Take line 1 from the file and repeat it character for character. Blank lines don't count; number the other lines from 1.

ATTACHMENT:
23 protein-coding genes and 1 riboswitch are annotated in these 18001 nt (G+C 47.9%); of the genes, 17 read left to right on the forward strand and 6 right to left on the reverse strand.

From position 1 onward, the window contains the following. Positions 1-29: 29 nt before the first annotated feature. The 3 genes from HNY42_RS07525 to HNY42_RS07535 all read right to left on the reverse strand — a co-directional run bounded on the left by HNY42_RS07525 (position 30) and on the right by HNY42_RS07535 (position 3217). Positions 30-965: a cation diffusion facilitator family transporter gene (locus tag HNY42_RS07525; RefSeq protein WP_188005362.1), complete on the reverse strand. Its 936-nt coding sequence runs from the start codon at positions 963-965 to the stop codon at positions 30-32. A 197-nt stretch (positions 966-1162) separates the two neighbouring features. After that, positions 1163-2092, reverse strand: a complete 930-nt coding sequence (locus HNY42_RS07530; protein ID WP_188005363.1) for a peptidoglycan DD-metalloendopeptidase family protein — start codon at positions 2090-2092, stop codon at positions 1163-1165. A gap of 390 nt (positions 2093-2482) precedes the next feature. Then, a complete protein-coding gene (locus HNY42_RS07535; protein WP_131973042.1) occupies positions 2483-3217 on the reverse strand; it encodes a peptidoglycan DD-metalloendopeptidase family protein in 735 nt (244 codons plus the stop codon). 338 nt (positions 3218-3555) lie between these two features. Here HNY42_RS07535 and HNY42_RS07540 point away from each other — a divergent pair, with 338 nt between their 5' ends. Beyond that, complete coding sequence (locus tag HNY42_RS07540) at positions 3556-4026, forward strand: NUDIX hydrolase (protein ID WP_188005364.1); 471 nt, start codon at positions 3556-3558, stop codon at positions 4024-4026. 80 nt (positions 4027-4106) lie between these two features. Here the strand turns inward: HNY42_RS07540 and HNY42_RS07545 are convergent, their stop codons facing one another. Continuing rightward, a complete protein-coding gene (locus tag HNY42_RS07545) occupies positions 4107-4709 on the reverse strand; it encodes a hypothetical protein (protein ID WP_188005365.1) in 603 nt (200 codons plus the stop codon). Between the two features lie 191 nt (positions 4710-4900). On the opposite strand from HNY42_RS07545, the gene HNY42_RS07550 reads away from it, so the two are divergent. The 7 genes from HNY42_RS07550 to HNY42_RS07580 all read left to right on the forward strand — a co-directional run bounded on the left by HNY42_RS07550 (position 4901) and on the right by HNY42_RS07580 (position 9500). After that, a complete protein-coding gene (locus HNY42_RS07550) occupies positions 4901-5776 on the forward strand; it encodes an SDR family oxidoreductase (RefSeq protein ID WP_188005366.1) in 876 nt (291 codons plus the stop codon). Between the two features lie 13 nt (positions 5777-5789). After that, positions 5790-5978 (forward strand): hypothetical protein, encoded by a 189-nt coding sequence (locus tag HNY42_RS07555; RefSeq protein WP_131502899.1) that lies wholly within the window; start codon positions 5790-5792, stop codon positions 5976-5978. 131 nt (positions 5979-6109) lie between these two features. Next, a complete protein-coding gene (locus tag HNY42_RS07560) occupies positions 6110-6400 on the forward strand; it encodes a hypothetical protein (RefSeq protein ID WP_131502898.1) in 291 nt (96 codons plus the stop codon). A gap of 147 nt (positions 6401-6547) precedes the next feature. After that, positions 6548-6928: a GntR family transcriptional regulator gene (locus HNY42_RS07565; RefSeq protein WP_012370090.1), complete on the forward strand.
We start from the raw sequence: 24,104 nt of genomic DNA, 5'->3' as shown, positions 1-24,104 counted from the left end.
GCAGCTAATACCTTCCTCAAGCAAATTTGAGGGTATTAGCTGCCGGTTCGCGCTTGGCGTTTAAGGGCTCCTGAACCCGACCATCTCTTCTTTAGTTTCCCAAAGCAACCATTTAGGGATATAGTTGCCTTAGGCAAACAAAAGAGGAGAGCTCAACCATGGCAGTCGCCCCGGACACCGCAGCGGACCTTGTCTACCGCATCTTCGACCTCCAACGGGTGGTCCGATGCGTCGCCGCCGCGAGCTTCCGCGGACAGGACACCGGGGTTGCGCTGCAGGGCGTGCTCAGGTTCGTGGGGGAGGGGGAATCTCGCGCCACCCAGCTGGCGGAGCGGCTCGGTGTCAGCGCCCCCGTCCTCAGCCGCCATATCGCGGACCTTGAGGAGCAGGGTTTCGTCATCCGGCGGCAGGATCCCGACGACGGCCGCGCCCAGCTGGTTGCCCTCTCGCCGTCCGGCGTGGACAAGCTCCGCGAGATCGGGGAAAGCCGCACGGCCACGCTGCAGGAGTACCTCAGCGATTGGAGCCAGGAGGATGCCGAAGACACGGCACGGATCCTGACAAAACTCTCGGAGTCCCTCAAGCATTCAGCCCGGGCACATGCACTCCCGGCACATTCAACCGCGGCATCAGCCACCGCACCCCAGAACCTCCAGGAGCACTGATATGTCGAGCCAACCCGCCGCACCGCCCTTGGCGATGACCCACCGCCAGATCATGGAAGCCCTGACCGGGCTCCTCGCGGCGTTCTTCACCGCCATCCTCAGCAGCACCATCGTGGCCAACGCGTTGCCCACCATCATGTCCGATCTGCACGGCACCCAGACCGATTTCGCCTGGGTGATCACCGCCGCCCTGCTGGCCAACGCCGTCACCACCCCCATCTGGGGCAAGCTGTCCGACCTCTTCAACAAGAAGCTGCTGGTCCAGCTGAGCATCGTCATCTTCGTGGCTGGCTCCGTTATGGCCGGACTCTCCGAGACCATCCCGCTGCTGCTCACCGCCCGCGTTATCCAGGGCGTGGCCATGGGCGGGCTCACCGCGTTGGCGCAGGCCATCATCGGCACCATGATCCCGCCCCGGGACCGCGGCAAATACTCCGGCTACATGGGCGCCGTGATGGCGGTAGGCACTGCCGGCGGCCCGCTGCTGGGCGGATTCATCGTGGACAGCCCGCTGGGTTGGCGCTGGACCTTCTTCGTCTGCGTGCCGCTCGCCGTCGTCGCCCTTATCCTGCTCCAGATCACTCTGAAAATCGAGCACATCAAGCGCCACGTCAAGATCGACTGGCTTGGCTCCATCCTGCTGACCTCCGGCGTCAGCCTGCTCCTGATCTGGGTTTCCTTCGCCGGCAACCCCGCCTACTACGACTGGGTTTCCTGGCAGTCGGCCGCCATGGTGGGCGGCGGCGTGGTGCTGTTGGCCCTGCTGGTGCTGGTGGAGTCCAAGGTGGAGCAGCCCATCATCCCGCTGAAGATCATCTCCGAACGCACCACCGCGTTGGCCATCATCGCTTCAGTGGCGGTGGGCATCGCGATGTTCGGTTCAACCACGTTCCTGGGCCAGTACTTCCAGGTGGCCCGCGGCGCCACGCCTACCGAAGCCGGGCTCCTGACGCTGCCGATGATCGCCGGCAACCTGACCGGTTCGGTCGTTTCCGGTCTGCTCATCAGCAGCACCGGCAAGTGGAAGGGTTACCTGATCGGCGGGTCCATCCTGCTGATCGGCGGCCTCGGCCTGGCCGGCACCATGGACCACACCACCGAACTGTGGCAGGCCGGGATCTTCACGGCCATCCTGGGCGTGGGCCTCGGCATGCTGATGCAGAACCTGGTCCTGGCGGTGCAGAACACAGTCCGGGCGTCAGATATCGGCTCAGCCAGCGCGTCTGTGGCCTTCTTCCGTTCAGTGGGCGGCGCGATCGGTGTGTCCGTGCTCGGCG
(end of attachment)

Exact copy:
23 protein-coding genes and 1 riboswitch are annotated in these 18001 nt (G+C 47.9%); of the genes, 17 read left to right on the forward strand and 6 right to left on the reverse strand.